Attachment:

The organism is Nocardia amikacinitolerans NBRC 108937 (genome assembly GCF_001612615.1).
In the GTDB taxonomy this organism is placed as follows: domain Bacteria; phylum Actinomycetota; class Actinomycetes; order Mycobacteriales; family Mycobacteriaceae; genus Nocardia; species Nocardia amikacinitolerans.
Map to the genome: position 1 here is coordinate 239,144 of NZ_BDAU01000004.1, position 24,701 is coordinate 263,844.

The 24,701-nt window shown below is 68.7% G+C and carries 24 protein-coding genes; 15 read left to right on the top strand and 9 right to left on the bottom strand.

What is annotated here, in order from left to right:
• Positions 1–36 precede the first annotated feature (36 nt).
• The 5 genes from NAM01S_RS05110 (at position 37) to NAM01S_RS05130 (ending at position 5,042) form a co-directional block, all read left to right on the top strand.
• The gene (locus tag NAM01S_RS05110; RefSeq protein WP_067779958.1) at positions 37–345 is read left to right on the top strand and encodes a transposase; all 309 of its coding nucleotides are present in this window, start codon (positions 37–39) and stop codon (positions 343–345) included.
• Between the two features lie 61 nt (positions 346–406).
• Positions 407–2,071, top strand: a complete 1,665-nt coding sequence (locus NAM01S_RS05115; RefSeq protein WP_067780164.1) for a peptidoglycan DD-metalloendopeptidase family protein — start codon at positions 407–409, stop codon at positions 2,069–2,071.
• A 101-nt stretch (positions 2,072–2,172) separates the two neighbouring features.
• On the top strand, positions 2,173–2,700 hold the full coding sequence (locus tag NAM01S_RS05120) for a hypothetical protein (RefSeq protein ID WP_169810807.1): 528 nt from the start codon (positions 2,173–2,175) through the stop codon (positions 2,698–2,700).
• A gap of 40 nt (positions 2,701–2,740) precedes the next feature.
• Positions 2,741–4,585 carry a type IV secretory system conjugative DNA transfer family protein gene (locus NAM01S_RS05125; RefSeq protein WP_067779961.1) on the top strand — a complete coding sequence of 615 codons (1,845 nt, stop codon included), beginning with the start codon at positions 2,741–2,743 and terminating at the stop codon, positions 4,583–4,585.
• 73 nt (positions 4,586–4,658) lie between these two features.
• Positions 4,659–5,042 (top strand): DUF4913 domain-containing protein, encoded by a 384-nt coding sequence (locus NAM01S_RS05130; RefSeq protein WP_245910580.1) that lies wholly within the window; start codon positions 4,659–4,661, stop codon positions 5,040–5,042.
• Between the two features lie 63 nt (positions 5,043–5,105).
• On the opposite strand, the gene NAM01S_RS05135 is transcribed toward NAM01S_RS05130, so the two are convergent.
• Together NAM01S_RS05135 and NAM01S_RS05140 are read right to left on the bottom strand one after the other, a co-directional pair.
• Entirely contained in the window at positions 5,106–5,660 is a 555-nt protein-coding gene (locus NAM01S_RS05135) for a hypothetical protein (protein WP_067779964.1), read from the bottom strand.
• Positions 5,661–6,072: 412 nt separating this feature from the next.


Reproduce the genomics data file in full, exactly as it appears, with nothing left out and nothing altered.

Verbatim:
The organism is Nocardia amikacinitolerans NBRC 108937 (genome assembly GCF_001612615.1).
In the GTDB taxonomy this organism is placed as follows: domain Bacteria; phylum Actinomycetota; class Actinomycetes; order Mycobacteriales; family Mycobacteriaceae; genus Nocardia; species Nocardia amikacinitolerans.
Map to the genome: position 1 here is coordinate 239,144 of NZ_BDAU01000004.1, position 24,701 is coordinate 263,844.

The 24,701-nt window shown below is 68.7% G+C and carries 24 protein-coding genes; 15 read left to right on the top strand and 9 right to left on the bottom strand.

What is annotated here, in order from left to right:
• Positions 1–36 precede the first annotated feature (36 nt).
• The 5 genes from NAM01S_RS05110 (at position 37) to NAM01S_RS05130 (ending at position 5,042) form a co-directional block, all read left to right on the top strand.
• The gene (locus tag NAM01S_RS05110; RefSeq protein WP_067779958.1) at positions 37–345 is read left to right on the top strand and encodes a transposase; all 309 of its coding nucleotides are present in this window, start codon (positions 37–39) and stop codon (positions 343–345) included.
• Between the two features lie 61 nt (positions 346–406).
• Positions 407–2,071, top strand: a complete 1,665-nt coding sequence (locus NAM01S_RS05115; RefSeq protein WP_067780164.1) for a peptidoglycan DD-metalloendopeptidase family protein — start codon at positions 407–409, stop codon at positions 2,069–2,071.
• A 101-nt stretch (positions 2,072–2,172) separates the two neighbouring features.
• On the top strand, positions 2,173–2,700 hold the full coding sequence (locus tag NAM01S_RS05120) for a hypothetical protein (RefSeq protein ID WP_169810807.1): 528 nt from the start codon (positions 2,173–2,175) through the stop codon (positions 2,698–2,700).
• A gap of 40 nt (positions 2,701–2,740) precedes the next feature.
• Positions 2,741–4,585 carry a type IV secretory system conjugative DNA transfer family protein gene (locus NAM01S_RS05125; RefSeq protein WP_067779961.1) on the top strand — a complete coding sequence of 615 codons (1,845 nt, stop codon included), beginning with the start codon at positions 2,741–2,743 and terminating at the stop codon, positions 4,583–4,585.
• 73 nt (positions 4,586–4,658) lie between these two features.
• Positions 4,659–5,042 (top strand): DUF4913 domain-containing protein, encoded by a 384-nt coding sequence (locus NAM01S_RS05130; RefSeq protein WP_245910580.1) that lies wholly within the window; start codon positions 4,659–4,661, stop codon positions 5,040–5,042.
• Between the two features lie 63 nt (positions 5,043–5,105).
• On the opposite strand, the gene NAM01S_RS05135 is transcribed toward NAM01S_RS05130, so the two are convergent.
• Together NAM01S_RS05135 and NAM01S_RS05140 are read right to left on the bottom strand one after the other, a co-directional pair.
• Entirely contained in the window at positions 5,106–5,660 is a 555-nt protein-coding gene (locus NAM01S_RS05135) for a hypothetical protein (protein WP_067779964.1), read from the bottom strand.
• Positions 5,661–6,072: 412 nt separating this feature from the next.